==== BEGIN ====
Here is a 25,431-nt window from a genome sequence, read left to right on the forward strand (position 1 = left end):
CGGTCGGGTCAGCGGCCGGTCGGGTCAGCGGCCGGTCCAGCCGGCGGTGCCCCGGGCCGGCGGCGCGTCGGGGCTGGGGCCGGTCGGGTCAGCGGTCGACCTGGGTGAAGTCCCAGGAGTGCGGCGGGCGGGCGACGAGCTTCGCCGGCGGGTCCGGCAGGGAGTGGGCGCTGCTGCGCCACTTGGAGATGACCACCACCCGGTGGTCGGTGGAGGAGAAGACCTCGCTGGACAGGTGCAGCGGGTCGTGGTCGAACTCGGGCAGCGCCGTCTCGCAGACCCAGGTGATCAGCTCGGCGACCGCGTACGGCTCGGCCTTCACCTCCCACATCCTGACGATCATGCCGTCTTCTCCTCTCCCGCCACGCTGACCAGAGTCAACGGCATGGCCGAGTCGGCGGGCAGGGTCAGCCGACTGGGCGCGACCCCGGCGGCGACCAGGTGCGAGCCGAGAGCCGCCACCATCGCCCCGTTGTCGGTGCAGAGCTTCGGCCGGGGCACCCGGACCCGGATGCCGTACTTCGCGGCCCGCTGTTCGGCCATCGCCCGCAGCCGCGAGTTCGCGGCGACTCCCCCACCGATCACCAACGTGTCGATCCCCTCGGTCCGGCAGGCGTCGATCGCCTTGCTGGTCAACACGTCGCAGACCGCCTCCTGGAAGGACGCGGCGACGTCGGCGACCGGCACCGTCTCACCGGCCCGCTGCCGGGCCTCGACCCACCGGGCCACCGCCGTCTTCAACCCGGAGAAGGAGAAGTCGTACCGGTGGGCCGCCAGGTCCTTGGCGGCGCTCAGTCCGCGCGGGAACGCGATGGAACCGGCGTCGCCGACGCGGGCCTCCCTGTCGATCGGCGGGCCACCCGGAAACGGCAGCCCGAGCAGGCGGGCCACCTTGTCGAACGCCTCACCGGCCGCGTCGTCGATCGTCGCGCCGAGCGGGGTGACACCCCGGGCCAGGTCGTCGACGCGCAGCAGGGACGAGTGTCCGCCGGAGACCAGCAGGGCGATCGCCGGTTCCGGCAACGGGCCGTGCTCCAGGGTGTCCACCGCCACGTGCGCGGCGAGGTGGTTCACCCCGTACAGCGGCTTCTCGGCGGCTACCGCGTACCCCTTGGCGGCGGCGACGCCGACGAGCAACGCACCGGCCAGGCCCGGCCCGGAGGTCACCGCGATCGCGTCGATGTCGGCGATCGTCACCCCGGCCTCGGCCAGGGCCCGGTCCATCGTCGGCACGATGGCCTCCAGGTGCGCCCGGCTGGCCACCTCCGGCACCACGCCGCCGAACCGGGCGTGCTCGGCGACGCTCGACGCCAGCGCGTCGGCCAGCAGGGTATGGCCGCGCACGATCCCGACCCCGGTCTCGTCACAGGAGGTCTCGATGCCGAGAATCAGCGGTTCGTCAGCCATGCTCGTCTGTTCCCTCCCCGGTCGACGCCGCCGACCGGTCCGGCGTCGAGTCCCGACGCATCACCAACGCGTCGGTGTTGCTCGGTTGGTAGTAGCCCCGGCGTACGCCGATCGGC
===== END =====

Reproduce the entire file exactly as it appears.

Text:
Here is a 25,431-nt window from a genome sequence, read left to right on the forward strand (position 1 = left end):
CGGTCGGGTCAGCGGCCGGTCGGGTCAGCGGCCGGTCCAGCCGGCGGTGCCCCGGGCCGGCGGCGCGTCGGGGCTGGGGCCGGTCGGGTCAGCGGTCGACCTGGGTGAAGTCCCAGGAGTGCGGCGGGCGGGCGACGAGCTTCGCCGGCGGGTCCGGCAGGGAGTGGGCGCTGCTGCGCCACTTGGAGATGACCACCACCCGGTGGTCGGTGGAGGAGAAGACCTCGCTGGACAGGTGCAGCGGGTCGTGGTCGAACTCGGGCAGCGCCGTCTCGCAGACCCAGGTGATCAGCTCGGCGACCGCGTACGGCTCGGCCTTCACCTCCCACATCCTGACGATCATGCCGTCTTCTCCTCTCCCGCCACGCTGACCAGAGTCAACGGCATGGCCGAGTCGGCGGGCAGGGTCAGCCGACTGGGCGCGACCCCGGCGGCGACCAGGTGCGAGCCGAGAGCCGCCACCATCGCCCCGTTGTCGGTGCAGAGCTTCGGCCGGGGCACCCGGACCCGGATGCCGTACTTCGCGGCCCGCTGTTCGGCCATCGCCCGCAGCCGCGAGTTCGCGGCGACTCCCCCACCGATCACCAACGTGTCGATCCCCTCGGTCCGGCAGGCGTCGATCGCCTTGCTGGTCAACACGTCGCAGACCGCCTCCTGGAAGGACGCGGCGACGTCGGCGACCGGCACCGTCTCACCGGCCCGCTGCCGGGCCTCGACCCACCGGGCCACCGCCGTCTTCAACCCGGAGAAGGAGAAGTCGTACCGGTGGGCCGCCAGGTCCTTGGCGGCGCTCAGTCCGCGCGGGAACGCGATGGAACCGGCGTCGCCGACGCGGGCCTCCCTGTCGATCGGCGGGCCACCCGGAAACGGCAGCCCGAGCAGGCGGGCCACCTTGTCGAACGCCTCACCGGCCGCGTCGTCGATCGTCGCGCCGAGCGGGGTGACACCCCGGGCCAGGTCGTCGACGCGCAGCAGGGACGAGTGTCCGCCGGAGACCAGCAGGGCGATCGCCGGTTCCGGCAACGGGCCGTGCTCCAGGGTGTCCACCGCCACGTGCGCGGCGAGGTGGTTCACCCCGTACAGCGGCTTCTCGGCGGCTACCGCGTACCCCTTGGCGGCGGCGACGCCGACGAGCAACGCACCGGCCAGGCCCGGCCCGGAGGTCACCGCGATCGCGTCGATGTCGGCGATCGTCACCCCGGCCTCGGCCAGGGCCCGGTCCATCGTCGGCACGATGGCCTCCAGGTGCGCCCGGCTGGCCACCTCCGGCACCACGCCGCCGAACCGGGCGTGCTCGGCGACGCTCGACGCCAGCGCGTCGGCCAGCAGGGTATGGCCGCGCACGATCCCGACCCCGGTCTCGTCACAGGAGGTCTCGATGCCGAGAATCAGCGGTTCGTCAGCCATGCTCGTCTGTTCCCTCCCCGGTCGACGCCGCCGACCGGTCCGGCGTCGAGTCCCGACGCATCACCAACGCGTCGGTGTTGCTCGGTTGGTAGTAGCCCCGGCGTACGCCGATCGGC